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Functional Programming With C#: Simple Use Case

Update: I created a YouTube video based on this post, if you are interested….

During the past year and a half I have been making a point to learn about and develop my skills in functional programming. For the majority of this experience, I have been using JavaScript and TypeScript. After moving onto another project at work, I was brought back to “C# and SQL world.” Long story short, I noticed the way I was thinking about software problems in C# were totally different than before.
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Code Smell: Stinky Managers

In software development, indications of “bad” or poorly designed code have been given the title of “code smell(s)”. If it smells bad, it is probably bad. One of the smells I’ve learned to identify is what I’ll call “Stinky Managers.”

This smell is easily identifiable – in software code, if you see anything post-fixed with “Manager” – it probably stinks. Read more

Tips For Readable And Maintainable Unit Tests In JavaScript / TypeScript

I’ve started using ts-jest for a project at work and have really enjoyed it. It works great because you can write your tests in TypeScript and ts-jest will just compile on-the-fly then run your tests like you would expect. However, tests can easily become unreadable or harder-to-read (which isn’t limited to ts-jest, of course).

Improving Readability

In order to make the tests more readable, I am creating generic functions that I can re-use in my test cases. Read more

TypeScript Decorators: Bind Constructor Parameters Automagically

The more I use TypeScript the more I really like it. I’m starting to use the advanced features – and realize how powerful they are. TypeScript decorators are one of those fantastic features that let’s you automate common tasks and apply them in a sort of “meta-programming” fashion.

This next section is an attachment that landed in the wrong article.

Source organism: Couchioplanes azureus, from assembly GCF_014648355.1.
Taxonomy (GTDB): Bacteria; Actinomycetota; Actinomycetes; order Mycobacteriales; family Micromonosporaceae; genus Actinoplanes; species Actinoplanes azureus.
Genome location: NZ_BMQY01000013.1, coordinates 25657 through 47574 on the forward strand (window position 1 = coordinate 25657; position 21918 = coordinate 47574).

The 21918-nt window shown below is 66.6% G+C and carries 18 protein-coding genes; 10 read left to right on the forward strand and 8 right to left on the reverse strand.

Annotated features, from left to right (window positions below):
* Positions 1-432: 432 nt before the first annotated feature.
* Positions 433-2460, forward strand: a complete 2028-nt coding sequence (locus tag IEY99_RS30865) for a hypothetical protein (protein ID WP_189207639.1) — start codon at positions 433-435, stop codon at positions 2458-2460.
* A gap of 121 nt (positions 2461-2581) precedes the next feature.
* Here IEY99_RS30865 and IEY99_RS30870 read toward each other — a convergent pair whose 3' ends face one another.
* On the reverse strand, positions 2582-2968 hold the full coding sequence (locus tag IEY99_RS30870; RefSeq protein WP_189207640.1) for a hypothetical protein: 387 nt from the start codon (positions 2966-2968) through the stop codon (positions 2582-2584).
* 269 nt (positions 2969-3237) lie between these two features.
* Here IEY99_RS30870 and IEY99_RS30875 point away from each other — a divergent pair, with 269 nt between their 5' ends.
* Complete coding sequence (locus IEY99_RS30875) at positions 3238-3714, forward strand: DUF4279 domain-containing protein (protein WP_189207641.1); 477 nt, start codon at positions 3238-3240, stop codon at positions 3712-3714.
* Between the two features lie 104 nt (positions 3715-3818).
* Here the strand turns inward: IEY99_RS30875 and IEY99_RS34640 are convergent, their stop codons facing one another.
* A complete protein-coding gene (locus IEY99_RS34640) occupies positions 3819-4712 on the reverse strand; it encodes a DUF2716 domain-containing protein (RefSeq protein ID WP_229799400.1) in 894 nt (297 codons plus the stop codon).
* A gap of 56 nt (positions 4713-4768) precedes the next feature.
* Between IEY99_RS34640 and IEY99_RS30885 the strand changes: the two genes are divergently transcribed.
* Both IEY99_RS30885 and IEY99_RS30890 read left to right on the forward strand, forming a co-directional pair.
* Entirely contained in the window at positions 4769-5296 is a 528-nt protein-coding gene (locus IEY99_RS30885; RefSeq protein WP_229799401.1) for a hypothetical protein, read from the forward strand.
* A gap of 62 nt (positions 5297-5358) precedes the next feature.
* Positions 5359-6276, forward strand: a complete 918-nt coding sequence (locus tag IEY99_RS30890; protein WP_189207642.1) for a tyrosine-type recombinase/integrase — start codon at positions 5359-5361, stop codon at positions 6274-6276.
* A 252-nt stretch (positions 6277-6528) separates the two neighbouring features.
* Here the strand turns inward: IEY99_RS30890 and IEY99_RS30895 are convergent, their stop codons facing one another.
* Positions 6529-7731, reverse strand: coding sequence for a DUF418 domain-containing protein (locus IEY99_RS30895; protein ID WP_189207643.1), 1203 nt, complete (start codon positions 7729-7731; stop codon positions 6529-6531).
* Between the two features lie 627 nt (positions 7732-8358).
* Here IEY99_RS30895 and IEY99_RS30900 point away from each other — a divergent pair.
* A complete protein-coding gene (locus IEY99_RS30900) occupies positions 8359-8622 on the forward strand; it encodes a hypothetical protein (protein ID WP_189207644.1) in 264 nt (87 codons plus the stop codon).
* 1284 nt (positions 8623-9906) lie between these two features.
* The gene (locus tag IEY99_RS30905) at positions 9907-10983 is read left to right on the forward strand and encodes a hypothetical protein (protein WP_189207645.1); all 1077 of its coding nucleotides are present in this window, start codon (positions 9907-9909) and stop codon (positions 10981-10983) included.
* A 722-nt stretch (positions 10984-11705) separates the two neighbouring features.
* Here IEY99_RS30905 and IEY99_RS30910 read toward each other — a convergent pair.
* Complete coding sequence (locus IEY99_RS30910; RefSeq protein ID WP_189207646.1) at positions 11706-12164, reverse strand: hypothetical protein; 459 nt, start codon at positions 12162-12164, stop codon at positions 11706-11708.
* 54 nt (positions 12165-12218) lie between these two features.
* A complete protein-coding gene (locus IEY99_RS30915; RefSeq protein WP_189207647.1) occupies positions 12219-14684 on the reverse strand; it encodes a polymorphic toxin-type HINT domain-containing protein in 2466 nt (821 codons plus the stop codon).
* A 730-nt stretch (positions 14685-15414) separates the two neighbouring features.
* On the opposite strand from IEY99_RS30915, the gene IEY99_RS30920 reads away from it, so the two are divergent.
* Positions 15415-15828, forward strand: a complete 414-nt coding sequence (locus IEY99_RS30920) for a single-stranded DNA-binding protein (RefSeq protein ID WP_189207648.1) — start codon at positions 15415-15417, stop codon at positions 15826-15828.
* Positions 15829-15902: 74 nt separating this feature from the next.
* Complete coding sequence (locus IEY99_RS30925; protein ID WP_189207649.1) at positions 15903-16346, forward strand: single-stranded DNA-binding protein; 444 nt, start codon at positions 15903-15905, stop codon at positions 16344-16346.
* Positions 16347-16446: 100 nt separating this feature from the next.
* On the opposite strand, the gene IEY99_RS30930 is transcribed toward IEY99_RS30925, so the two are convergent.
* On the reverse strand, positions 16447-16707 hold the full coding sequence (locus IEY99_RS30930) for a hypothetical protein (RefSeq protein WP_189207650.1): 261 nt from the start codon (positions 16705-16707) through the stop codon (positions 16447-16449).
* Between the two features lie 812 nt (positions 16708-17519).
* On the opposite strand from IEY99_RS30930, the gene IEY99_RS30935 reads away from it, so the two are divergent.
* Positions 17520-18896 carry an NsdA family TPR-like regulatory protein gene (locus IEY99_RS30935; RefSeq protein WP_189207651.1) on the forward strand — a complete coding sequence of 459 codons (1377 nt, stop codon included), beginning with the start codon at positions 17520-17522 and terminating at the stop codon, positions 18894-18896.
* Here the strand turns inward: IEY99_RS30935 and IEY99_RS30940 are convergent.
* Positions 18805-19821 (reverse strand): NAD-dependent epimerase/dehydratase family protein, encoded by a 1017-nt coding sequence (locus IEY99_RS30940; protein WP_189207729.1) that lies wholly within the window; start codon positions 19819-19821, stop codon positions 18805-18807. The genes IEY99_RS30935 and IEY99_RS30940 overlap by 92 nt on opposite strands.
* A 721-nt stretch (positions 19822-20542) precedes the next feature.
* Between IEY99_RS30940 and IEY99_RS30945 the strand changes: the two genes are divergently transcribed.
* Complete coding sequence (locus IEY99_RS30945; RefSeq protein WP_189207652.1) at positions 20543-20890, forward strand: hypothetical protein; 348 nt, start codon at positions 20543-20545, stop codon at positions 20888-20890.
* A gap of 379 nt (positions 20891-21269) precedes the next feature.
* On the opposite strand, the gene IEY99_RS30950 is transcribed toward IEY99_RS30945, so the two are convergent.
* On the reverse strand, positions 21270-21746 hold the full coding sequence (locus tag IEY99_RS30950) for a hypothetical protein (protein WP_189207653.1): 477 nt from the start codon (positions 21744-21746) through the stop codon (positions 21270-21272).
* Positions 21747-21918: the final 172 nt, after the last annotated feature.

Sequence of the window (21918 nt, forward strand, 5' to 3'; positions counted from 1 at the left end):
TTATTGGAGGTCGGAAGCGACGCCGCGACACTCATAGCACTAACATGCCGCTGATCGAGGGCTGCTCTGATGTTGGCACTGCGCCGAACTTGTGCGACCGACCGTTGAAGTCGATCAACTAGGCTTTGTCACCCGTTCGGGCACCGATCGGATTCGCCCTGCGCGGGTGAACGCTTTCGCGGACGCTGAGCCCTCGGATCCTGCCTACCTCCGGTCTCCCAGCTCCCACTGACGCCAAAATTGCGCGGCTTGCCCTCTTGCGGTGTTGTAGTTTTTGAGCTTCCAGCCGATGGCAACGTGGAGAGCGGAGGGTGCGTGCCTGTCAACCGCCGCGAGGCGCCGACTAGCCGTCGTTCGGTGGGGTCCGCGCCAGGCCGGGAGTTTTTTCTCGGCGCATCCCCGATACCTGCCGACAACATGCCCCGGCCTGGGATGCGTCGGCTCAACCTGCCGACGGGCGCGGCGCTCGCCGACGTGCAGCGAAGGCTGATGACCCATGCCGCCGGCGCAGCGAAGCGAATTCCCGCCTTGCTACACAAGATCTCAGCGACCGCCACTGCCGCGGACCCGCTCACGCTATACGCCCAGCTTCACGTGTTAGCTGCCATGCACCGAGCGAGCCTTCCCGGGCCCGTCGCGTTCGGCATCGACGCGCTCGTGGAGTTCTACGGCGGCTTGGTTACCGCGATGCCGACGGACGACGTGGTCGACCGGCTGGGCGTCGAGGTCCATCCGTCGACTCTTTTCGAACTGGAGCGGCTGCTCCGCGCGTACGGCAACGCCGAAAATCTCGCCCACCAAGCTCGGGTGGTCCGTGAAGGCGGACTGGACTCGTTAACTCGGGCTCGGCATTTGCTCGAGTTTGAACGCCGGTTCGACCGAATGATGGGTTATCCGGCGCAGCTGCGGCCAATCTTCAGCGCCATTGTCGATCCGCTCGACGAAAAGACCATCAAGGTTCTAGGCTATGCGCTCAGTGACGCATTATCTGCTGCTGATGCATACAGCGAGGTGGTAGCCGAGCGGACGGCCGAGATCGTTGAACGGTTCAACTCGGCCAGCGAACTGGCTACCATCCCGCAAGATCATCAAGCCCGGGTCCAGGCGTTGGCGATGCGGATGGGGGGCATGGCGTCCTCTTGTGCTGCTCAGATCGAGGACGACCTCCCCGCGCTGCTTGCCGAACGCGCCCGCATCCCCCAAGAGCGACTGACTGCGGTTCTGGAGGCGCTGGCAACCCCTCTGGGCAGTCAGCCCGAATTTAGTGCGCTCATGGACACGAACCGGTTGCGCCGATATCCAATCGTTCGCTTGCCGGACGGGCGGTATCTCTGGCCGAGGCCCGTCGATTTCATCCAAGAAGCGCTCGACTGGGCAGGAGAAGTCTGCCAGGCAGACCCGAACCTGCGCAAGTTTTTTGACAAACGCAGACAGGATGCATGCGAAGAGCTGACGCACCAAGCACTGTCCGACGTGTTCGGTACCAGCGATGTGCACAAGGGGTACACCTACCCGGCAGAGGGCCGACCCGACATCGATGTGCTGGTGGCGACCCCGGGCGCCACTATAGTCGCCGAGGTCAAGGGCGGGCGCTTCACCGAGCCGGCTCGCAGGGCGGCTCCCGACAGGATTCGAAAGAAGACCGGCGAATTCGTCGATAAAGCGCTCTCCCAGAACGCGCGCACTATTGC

One of the use-cases I built for a project at work was a class decorator to automate binding a constructor’s parameters as properties on the new object. Read more

It’s The Little Things In Life: Gulp Notifications

I needed a way to issue notifications from gulp / node…

I always have a command line open so I can manually run my gulp tasks. For the project I work on the most at work, our gulp build (on a fast machine) takes around 6 seconds – we’re compiling TypeScript into JavaScript, transpiling that into ES5 compatible code, concatenating third-party scripts, compiling SASS into CSS, adding third-party stylesheets to that, etc. So I suppose 6 seconds isn’t too bad…

When making a tiny change to see if I fixed a bug, or to see a SASS mixin render in the browser, etc. – 6 seconds is a long time to wait until I can refresh my browser. And yes, I’ve tried browser sync – it doesn’t work with our set-up.

And, I found npm package “node-notifier” to be perfect. Read more

Using TypeScript Decorators To Clean-Up Mixins

Lately I’ve been migrating a JavaScript framework I built (for a work client) over to TypeScript. The core UI components are built using mixins. Using jQuery extend(), the JavaScript code would have done something like:

var TextBox.prototype = $.extend({ ...some object with functions and state....}, CanDoExtraStuff, CanDoOtherCoolStuff);

One of the first things I was hoping TypeScript would allow was to clean this up and make it clearer what was going on.

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